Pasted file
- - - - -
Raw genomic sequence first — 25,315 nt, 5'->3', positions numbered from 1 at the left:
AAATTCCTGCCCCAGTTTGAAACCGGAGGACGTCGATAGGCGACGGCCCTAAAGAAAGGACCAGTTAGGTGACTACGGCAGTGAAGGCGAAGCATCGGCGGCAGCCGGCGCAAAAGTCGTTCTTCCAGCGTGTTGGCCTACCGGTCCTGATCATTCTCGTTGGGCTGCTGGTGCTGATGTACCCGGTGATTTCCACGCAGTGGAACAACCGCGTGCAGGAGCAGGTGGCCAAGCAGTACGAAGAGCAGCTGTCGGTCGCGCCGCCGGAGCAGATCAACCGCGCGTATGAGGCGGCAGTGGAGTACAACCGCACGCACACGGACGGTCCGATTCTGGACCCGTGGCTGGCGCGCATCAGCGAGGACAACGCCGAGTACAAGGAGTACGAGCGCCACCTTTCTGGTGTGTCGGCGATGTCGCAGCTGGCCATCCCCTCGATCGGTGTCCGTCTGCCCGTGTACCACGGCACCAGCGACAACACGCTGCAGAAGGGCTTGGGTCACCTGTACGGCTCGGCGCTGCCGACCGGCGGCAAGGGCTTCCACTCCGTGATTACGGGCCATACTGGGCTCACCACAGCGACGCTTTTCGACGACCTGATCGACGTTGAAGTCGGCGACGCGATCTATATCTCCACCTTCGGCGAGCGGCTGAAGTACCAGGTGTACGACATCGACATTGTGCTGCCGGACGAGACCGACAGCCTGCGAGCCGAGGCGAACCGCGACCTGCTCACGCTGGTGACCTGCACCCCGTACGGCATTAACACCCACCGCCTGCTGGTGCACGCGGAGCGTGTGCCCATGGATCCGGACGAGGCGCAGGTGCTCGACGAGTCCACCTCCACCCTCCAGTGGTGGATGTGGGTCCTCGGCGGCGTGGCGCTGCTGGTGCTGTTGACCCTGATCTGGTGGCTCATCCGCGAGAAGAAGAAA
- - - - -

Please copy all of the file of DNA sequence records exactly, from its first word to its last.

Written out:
Raw genomic sequence first — 25,315 nt, 5'->3', positions numbered from 1 at the left:
AAATTCCTGCCCCAGTTTGAAACCGGAGGACGTCGATAGGCGACGGCCCTAAAGAAAGGACCAGTTAGGTGACTACGGCAGTGAAGGCGAAGCATCGGCGGCAGCCGGCGCAAAAGTCGTTCTTCCAGCGTGTTGGCCTACCGGTCCTGATCATTCTCGTTGGGCTGCTGGTGCTGATGTACCCGGTGATTTCCACGCAGTGGAACAACCGCGTGCAGGAGCAGGTGGCCAAGCAGTACGAAGAGCAGCTGTCGGTCGCGCCGCCGGAGCAGATCAACCGCGCGTATGAGGCGGCAGTGGAGTACAACCGCACGCACACGGACGGTCCGATTCTGGACCCGTGGCTGGCGCGCATCAGCGAGGACAACGCCGAGTACAAGGAGTACGAGCGCCACCTTTCTGGTGTGTCGGCGATGTCGCAGCTGGCCATCCCCTCGATCGGTGTCCGTCTGCCCGTGTACCACGGCACCAGCGACAACACGCTGCAGAAGGGCTTGGGTCACCTGTACGGCTCGGCGCTGCCGACCGGCGGCAAGGGCTTCCACTCCGTGATTACGGGCCATACTGGGCTCACCACAGCGACGCTTTTCGACGACCTGATCGACGTTGAAGTCGGCGACGCGATCTATATCTCCACCTTCGGCGAGCGGCTGAAGTACCAGGTGTACGACATCGACATTGTGCTGCCGGACGAGACCGACAGCCTGCGAGCCGAGGCGAACCGCGACCTGCTCACGCTGGTGACCTGCACCCCGTACGGCATTAACACCCACCGCCTGCTGGTGCACGCGGAGCGTGTGCCCATGGATCCGGACGAGGCGCAGGTGCTCGACGAGTCCACCTCCACCCTCCAGTGGTGGATGTGGGTCCTCGGCGGCGTGGCGCTGCTGGTGCTGTTGACCCTGATCTGGTGGCTCATCCGCGAGAAGAAGAAA